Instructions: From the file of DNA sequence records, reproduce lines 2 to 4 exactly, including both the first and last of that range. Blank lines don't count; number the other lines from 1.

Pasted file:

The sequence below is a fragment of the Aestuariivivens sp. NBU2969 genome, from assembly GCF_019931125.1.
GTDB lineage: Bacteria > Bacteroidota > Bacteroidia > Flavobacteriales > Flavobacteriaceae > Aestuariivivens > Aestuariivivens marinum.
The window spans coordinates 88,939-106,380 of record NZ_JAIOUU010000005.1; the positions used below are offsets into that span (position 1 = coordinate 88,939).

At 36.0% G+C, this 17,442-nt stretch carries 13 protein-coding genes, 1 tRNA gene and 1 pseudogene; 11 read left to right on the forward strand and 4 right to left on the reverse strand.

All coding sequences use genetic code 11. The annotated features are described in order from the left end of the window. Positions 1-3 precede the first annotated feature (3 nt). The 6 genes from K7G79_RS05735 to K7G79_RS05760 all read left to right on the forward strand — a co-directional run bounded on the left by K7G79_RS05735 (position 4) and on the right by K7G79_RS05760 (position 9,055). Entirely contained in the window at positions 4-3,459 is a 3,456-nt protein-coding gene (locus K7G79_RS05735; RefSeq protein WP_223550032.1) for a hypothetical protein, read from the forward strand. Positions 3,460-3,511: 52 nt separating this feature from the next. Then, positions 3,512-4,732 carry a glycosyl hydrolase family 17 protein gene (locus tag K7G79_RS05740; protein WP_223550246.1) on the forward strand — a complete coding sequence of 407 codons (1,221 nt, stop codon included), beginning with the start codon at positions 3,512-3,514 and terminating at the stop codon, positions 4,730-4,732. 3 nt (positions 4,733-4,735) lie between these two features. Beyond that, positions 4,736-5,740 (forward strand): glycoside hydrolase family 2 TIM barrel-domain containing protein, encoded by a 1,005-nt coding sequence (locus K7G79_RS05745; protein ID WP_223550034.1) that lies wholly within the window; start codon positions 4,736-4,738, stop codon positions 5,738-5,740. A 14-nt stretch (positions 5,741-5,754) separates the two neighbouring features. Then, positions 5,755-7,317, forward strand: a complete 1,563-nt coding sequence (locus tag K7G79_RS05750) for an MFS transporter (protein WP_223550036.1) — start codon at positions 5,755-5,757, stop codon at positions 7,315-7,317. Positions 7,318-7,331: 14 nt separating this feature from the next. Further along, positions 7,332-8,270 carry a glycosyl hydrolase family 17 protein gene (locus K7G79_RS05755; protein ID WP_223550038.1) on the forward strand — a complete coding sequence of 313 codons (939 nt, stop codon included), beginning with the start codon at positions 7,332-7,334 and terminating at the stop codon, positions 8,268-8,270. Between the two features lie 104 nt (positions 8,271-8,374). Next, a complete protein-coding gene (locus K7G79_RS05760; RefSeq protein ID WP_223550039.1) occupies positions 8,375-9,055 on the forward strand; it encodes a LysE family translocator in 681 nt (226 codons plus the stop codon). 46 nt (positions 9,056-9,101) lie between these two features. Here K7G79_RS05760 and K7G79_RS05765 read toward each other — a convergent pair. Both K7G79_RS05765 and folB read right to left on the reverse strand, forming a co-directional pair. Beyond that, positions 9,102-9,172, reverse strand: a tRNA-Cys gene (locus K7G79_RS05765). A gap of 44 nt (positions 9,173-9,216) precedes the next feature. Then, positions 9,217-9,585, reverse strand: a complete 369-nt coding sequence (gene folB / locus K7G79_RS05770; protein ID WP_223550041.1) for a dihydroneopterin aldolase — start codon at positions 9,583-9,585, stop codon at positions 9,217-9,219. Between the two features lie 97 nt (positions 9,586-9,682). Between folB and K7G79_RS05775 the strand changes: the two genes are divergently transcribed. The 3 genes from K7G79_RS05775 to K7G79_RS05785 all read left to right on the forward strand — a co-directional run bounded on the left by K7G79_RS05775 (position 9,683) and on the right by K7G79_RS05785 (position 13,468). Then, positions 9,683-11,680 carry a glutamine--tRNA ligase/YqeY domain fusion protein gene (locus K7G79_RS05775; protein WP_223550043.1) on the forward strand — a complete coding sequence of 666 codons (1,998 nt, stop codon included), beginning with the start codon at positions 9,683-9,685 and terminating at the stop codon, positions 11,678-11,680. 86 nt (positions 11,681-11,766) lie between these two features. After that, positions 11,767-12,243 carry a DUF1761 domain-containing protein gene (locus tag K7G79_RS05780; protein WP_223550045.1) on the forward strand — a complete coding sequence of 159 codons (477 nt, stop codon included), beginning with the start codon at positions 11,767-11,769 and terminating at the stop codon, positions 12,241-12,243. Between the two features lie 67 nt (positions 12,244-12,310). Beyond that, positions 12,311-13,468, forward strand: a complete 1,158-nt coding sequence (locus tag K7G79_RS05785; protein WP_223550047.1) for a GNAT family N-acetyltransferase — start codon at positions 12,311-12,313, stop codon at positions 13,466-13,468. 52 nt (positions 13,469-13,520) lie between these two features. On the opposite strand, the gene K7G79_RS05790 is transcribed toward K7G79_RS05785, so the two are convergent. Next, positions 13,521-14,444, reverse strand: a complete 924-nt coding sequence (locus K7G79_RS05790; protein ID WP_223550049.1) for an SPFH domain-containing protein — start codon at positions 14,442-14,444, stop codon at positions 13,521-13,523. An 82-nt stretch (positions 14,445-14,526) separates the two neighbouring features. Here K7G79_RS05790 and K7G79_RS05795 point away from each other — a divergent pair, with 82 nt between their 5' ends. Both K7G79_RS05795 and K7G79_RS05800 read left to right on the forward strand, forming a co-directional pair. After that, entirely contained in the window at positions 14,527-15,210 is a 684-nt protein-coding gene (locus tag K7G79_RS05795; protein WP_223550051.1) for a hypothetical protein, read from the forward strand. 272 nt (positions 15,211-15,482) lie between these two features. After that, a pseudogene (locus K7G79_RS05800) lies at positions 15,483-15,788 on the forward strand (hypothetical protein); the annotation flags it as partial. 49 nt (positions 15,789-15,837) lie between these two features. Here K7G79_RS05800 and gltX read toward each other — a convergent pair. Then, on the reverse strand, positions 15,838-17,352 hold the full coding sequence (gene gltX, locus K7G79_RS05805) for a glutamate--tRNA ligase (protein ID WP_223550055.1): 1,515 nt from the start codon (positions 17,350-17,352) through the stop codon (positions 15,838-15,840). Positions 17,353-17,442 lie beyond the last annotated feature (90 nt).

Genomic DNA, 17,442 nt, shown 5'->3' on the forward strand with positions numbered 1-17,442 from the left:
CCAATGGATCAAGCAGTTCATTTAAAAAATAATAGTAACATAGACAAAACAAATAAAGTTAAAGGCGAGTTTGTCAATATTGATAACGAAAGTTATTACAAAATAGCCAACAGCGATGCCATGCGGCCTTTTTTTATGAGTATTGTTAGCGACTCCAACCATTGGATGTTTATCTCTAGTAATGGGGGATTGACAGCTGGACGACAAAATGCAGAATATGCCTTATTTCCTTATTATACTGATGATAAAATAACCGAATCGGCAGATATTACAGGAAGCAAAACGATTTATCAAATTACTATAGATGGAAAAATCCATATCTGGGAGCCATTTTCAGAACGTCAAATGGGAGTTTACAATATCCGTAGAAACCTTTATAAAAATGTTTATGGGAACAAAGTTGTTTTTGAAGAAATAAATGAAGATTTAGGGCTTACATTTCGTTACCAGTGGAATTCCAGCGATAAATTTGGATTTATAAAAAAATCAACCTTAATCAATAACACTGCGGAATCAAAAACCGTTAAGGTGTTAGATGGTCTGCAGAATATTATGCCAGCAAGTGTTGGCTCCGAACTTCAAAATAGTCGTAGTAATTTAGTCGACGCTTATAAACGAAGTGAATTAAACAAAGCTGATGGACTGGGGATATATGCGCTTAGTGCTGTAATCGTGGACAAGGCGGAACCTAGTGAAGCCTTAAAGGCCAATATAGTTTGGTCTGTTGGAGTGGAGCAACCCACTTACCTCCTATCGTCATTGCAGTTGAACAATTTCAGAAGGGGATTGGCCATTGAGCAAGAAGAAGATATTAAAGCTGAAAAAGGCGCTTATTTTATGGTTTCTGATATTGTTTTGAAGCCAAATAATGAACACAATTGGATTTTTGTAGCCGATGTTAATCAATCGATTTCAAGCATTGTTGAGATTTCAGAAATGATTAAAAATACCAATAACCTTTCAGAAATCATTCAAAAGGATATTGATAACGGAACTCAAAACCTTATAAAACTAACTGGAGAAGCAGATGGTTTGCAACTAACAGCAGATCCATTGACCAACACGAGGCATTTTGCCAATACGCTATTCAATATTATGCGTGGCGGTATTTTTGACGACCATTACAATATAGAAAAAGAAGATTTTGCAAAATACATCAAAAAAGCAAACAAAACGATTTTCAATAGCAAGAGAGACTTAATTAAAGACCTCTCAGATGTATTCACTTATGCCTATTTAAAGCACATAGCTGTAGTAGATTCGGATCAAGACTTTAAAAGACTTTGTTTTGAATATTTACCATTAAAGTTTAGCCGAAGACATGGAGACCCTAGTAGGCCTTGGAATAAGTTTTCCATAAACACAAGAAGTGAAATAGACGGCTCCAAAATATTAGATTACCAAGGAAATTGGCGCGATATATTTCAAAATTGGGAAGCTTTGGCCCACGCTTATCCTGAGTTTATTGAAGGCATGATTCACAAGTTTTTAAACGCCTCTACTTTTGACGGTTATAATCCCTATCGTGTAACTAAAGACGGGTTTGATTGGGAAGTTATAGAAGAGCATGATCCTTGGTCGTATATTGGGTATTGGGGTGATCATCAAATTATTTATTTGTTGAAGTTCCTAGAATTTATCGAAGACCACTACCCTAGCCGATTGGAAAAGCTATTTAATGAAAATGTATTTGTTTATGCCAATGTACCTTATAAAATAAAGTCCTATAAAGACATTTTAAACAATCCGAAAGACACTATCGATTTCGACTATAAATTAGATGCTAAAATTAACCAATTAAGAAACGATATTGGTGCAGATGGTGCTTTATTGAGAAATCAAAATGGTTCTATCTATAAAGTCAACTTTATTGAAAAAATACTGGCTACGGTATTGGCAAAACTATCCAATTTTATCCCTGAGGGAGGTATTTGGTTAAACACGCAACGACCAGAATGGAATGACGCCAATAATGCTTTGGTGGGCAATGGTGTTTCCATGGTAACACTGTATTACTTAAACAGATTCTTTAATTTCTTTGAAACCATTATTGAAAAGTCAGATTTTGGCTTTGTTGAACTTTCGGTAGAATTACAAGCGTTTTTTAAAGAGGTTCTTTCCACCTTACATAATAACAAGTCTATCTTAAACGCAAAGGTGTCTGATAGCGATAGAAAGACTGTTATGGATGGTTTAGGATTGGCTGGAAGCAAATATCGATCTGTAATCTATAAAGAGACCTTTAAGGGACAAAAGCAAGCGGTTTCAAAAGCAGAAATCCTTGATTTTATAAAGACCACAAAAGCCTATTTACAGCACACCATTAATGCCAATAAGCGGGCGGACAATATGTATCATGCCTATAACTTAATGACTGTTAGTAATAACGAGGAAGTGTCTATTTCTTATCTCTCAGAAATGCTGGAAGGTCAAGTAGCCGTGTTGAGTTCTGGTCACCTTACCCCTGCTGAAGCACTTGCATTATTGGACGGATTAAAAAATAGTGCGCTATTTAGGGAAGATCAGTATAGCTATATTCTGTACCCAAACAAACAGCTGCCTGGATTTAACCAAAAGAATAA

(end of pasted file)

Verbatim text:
GTDB lineage: Bacteria > Bacteroidota > Bacteroidia > Flavobacteriales > Flavobacteriaceae > Aestuariivivens > Aestuariivivens marinum.
The window spans coordinates 88,939-106,380 of record NZ_JAIOUU010000005.1; the positions used below are offsets into that span (position 1 = coordinate 88,939).

At 36.0% G+C, this 17,442-nt stretch carries 13 protein-coding genes, 1 tRNA gene and 1 pseudogene; 11 read left to right on the forward strand and 4 right to left on the reverse strand.